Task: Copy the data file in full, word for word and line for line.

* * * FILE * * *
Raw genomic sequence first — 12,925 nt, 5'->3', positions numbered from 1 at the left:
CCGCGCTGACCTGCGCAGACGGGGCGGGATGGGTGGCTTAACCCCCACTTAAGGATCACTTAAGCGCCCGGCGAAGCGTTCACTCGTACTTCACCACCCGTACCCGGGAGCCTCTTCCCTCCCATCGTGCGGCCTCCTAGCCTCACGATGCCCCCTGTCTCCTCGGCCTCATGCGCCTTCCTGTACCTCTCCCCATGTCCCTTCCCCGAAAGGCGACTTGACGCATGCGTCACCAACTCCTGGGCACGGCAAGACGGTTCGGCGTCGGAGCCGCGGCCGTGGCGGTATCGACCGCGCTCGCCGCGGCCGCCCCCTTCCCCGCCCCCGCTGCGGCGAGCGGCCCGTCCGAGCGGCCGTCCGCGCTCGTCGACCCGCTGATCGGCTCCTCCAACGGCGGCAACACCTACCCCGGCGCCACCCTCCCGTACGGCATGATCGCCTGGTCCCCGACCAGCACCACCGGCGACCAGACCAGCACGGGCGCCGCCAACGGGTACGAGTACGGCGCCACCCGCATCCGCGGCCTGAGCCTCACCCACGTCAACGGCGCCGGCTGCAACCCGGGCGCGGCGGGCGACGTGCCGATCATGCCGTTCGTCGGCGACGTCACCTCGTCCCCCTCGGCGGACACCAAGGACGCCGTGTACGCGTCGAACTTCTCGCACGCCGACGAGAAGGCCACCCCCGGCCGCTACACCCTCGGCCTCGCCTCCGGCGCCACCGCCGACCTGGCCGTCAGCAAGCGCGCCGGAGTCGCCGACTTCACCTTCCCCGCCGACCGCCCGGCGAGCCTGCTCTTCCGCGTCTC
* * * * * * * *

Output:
Raw genomic sequence first — 12,925 nt, 5'->3', positions numbered from 1 at the left:
CCGCGCTGACCTGCGCAGACGGGGCGGGATGGGTGGCTTAACCCCCACTTAAGGATCACTTAAGCGCCCGGCGAAGCGTTCACTCGTACTTCACCACCCGTACCCGGGAGCCTCTTCCCTCCCATCGTGCGGCCTCCTAGCCTCACGATGCCCCCTGTCTCCTCGGCCTCATGCGCCTTCCTGTACCTCTCCCCATGTCCCTTCCCCGAAAGGCGACTTGACGCATGCGTCACCAACTCCTGGGCACGGCAAGACGGTTCGGCGTCGGAGCCGCGGCCGTGGCGGTATCGACCGCGCTCGCCGCGGCCGCCCCCTTCCCCGCCCCCGCTGCGGCGAGCGGCCCGTCCGAGCGGCCGTCCGCGCTCGTCGACCCGCTGATCGGCTCCTCCAACGGCGGCAACACCTACCCCGGCGCCACCCTCCCGTACGGCATGATCGCCTGGTCCCCGACCAGCACCACCGGCGACCAGACCAGCACGGGCGCCGCCAACGGGTACGAGTACGGCGCCACCCGCATCCGCGGCCTGAGCCTCACCCACGTCAACGGCGCCGGCTGCAACCCGGGCGCGGCGGGCGACGTGCCGATCATGCCGTTCGTCGGCGACGTCACCTCGTCCCCCTCGGCGGACACCAAGGACGCCGTGTACGCGTCGAACTTCTCGCACGCCGACGAGAAGGCCACCCCCGGCCGCTACACCCTCGGCCTCGCCTCCGGCGCCACCGCCGACCTGGCCGTCAGCAAGCGCGCCGGAGTCGCCGACTTCACCTTCCCCGCCGACCGCCCGGCGAGCCTGCTCTTCCGCGTCTC